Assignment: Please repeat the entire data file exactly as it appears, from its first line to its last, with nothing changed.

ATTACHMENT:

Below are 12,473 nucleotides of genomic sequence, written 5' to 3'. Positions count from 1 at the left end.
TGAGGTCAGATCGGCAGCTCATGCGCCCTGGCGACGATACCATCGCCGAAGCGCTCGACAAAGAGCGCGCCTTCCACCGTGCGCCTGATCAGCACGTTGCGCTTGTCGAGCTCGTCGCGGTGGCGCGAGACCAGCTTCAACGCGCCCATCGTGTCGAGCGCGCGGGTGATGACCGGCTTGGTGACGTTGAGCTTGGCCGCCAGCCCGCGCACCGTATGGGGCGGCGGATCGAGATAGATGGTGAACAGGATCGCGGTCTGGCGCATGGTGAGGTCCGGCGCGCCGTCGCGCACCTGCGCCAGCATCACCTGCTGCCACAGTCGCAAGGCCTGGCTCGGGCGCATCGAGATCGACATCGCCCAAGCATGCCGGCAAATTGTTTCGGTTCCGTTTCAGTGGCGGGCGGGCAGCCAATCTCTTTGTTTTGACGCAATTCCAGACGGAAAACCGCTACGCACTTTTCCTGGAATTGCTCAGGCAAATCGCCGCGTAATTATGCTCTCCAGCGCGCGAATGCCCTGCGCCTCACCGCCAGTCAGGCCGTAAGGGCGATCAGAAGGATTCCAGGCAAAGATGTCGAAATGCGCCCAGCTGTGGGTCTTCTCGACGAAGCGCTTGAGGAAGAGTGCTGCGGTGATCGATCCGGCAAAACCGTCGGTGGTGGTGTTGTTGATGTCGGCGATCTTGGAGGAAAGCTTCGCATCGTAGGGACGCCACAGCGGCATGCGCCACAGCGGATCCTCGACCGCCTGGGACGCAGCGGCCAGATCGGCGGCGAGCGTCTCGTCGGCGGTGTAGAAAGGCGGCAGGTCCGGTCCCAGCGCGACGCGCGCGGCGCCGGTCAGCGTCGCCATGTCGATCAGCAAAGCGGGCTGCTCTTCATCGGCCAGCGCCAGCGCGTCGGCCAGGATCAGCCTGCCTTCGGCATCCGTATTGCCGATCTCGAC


Below are 12,473 nucleotides of genomic sequence, written 5' to 3'. Positions count from 1 at the left end.
TGAGGTCAGATCGGCAGCTCATGCGCCCTGGCGACGATACCATCGCCGAAGCGCTCGACAAAGAGCGCGCCTTCCACCGTGCGCCTGATCAGCACGTTGCGCTTGTCGAGCTCGTCGCGGTGGCGCGAGACCAGCTTCAACGCGCCCATCGTGTCGAGCGCGCGGGTGATGACCGGCTTGGTGACGTTGAGCTTGGCCGCCAGCCCGCGCACCGTATGGGGCGGCGGATCGAGATAGATGGTGAACAGGATCGCGGTCTGGCGCATGGTGAGGTCCGGCGCGCCGTCGCGCACCTGCGCCAGCATCACCTGCTGCCACAGTCGCAAGGCCTGGCTCGGGCGCATCGAGATCGACATCGCCCAAGCATGCCGGCAAATTGTTTCGGTTCCGTTTCAGTGGCGGGCGGGCAGCCAATCTCTTTGTTTTGACGCAATTCCAGACGGAAAACCGCTACGCACTTTTCCTGGAATTGCTCAGGCAAATCGCCGCGTAATTATGCTCTCCAGCGCGCGAATGCCCTGCGCCTCACCGCCAGTCAGGCCGTAAGGGCGATCAGAAGGATTCCAGGCAAAGATGTCGAAATGCGCCCAGCTGTGGGTCTTCTCGACGAAGCGCTTGAGGAAGAGTGCTGCGGTGATCGATCCGGCAAAACCGTCGGTGGTGGTGTTGTTGATGTCGGCGATCTTGGAGGAAAGCTTCGCATCGTAGGGACGCCACAGCGGCATGCGCCACAGCGGATCCTCGACCGCCTGGGACGCAGCGGCCAGATCGGCGGCGAGCGTCTCGTCGGCGGTGTAGAAAGGCGGCAGGTCCGGTCCCAGCGCGACGCGCGCGGCGCCGGTCAGCGTCGCCATGTCGATCAGCAAAGCGGGCTGCTCTTCATCGGCCAGCGCCAGCGCGTCGGCCAGGATCAGCCTGCCTTCGGCATCCGTATTGCCGATCTCGAC